So where does this all leave us? Did the Croatians have the right in the abstract to retake the Krajina? Yes. In the actual circumstance? Yes, but it was a complicated matter and in the event it was not done without significant numbers of war crimes, atrocities and instances of ethnic cleansing. For my part I am quite comfortable calling these "quite ugly consequences." Looked at from a distance, and taking into account the totality of the Balkan War of the 1990s, I'd say that the reconquest of the Krajina was more part of the solution than part of the problem. But that doesn't absolve what occurred there. And it's a close run thing in any case.

Now to the final point, did the Croats have the right to try to influence American policy?

This point brings all the other ones together. Because, properly read, I don't think my post expresses an opinion on this at all. The confusion here may be partly the result of writing by an American being read (for which I'm very glad) by people overseas. But the whole thrust of the post was not aimed at the Croats but rather the American consultants who were working for them.

The Croats can do whatever they believe is in their national interest, especially if it does not violate American law, which this did not. My beef is with Americans who -- for money -- are willing to take a hand in -- however indirectly -- actions which are not only frowned upon but which are violations of the rules of war. The Croats live in a dangerous neighborhood. Well-paid consultants in DC don't.

If you go back and read the documents I posted, I think readers will see quite clearly that the authors of the consulting proposal knew what they were talking about -- ethnic cleansing type activities -- and used euphemisms and talk-arounds to describe them. Is this illegal? No. But I think Americans should know that these are the types of services which foreign countries can buy in Washington, DC. For a price.

So, to sum up a long-winded response ... Radic misunderstood me on certain points. And on others she was expressing understandable outrage -- just not at anything I actually said. If anyone has any questions, I'd recommend that they read my comments and her response.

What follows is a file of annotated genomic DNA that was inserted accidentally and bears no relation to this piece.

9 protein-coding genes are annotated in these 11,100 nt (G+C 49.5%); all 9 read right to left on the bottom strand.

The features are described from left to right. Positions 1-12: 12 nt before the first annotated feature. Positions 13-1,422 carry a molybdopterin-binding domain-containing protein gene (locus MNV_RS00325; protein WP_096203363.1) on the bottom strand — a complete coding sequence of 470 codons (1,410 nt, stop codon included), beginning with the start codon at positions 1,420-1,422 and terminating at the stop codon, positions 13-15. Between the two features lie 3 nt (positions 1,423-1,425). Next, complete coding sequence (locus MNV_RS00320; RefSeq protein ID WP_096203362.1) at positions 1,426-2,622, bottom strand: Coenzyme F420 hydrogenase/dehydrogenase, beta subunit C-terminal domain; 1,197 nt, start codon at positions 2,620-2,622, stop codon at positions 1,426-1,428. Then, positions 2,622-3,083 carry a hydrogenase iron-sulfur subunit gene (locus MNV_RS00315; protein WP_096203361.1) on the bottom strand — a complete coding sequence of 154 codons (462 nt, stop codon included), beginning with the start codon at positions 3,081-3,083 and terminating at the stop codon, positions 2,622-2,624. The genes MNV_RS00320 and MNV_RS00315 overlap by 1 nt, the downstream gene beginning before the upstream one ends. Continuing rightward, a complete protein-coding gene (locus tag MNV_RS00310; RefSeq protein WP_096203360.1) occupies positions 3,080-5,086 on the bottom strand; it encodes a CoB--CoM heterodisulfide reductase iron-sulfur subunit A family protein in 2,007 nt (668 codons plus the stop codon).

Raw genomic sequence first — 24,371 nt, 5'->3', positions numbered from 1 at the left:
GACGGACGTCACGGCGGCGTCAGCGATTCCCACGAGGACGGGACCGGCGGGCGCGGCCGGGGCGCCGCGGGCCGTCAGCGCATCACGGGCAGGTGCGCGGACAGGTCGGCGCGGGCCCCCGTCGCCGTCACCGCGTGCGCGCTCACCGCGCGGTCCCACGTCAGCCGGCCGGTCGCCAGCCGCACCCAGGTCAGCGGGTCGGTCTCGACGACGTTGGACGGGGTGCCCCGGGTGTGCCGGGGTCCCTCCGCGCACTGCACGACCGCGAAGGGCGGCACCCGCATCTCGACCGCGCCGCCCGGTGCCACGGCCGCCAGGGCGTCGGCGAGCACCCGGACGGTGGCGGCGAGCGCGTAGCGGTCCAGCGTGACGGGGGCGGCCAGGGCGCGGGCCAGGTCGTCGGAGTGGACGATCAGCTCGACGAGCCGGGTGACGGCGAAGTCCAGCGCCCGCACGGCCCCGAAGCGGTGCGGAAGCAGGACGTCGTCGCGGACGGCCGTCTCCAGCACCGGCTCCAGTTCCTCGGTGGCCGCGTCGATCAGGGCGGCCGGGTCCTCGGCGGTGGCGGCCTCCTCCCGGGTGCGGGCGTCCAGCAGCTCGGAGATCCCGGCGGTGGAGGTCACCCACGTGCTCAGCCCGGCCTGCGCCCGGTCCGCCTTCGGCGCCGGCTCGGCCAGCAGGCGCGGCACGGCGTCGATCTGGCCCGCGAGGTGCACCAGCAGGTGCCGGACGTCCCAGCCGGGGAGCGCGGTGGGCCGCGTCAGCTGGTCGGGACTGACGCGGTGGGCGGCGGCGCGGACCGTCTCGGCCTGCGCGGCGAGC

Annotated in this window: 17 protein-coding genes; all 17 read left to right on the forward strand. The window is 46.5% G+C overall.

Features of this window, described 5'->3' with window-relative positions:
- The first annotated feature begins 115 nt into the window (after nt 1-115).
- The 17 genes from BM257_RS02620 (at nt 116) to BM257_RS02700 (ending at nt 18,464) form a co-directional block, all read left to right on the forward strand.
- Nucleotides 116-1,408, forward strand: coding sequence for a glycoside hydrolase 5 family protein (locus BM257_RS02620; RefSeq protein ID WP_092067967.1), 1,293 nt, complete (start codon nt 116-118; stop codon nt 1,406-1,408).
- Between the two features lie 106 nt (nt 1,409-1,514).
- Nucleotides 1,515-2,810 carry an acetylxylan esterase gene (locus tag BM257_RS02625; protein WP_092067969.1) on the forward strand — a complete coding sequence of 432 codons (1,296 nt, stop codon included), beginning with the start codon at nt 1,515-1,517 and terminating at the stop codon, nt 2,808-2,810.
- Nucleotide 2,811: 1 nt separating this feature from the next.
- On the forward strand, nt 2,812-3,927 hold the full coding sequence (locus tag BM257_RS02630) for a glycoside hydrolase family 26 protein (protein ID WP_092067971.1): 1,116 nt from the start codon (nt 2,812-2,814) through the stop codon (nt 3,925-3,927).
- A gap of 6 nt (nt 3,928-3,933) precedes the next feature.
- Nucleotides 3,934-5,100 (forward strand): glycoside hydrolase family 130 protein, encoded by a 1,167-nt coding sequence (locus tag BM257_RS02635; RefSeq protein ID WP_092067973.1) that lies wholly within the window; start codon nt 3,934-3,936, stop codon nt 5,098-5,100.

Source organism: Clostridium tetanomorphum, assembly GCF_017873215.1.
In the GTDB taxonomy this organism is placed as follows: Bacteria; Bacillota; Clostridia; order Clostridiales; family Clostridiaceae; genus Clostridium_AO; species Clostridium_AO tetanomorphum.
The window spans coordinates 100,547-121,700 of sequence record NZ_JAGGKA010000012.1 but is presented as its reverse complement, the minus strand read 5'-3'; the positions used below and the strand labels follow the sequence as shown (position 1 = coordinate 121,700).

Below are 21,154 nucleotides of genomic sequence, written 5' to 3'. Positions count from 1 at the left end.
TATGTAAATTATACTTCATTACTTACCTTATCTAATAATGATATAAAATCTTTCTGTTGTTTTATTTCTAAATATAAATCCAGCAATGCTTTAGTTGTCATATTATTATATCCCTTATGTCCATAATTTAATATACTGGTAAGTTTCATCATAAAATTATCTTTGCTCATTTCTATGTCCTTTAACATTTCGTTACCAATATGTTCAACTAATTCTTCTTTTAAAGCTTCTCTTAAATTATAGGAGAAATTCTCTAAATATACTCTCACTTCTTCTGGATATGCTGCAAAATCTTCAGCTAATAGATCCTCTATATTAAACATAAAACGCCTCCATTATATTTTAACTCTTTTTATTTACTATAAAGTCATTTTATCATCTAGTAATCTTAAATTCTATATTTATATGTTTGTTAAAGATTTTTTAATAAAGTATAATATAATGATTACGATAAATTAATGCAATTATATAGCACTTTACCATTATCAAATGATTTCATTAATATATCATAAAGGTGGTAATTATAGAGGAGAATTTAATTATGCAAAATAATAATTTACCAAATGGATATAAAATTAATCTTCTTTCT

P.S. To those who sent in some of the more strident comments, I'd recommended you be more civil and -- even more -- important, read more carefully. It'll save you endless embarrassment.

All is okay with TPM, just reporting from the road (today in NYC). More posts later today, including another installment of great moments in foreign agency. Today the Zaire Program 1991.

What shall we call it? Great moments in foreign agency?

One of the points of Talking Points is to give you a peek behind the curtain and let you see how Washington really works. Well, here's a revealing, tragicomic, ugly example.

There've been a number of items in the news of late about the on-going efforts to bring various Balkan war criminals to account.

But let's go back to 1992 and '93.

Back then, one TPM World Exclusive!  You heard it hear first!  Must Credit.of the contested areas was the part of Croatia called the Krajina. This was essentially an ethnic Serb enclave within the borders of Croatia and as you might imagine this became a volatile crisis point in the fighting between Serbs and Croats. In any case, United Nations peace-keepers were sent into the region in the beginning of 1992 to maintain the peace. And did a reasonably good, though by no means perfect, job at it.

For a while, the matter was thus placed in suspense, until 1995 when then-Croatian President Franjo Tudjman gave the UN Mission an ultimatum to leave. Eventually the Croatians rolled in and retook the region with some quite ugly consequences.

As we noted a couple months ago, Croatia got help laying the groundwork for this rampage from a DC PR and lobbying shop called Jefferson Waterman International. JWI agreed to help the Croatians deal with whatever bad press might ensue from reasserting their ethnic rights in the region.

So how exactly does a lobbying outfit make this sort of pitch to a foreign head of state? How do public relations and war crimes mix? Well, today we're proud to show you.

Click here to see JWI's proposal for yourself. Trust me, it's worth a look.

Here's an interesting article on an important topic you've probably never heard about: American POWs forced into slave labor in Japan during World War II, their current efforts to seek judicial relief in the courts, and the State Department's long-running effort to stand in their way.

The piece is in the Taipei Times and it's by Steve Clemons. You can find links to articles on this and other related topics at Steve's site, steveclemons.com.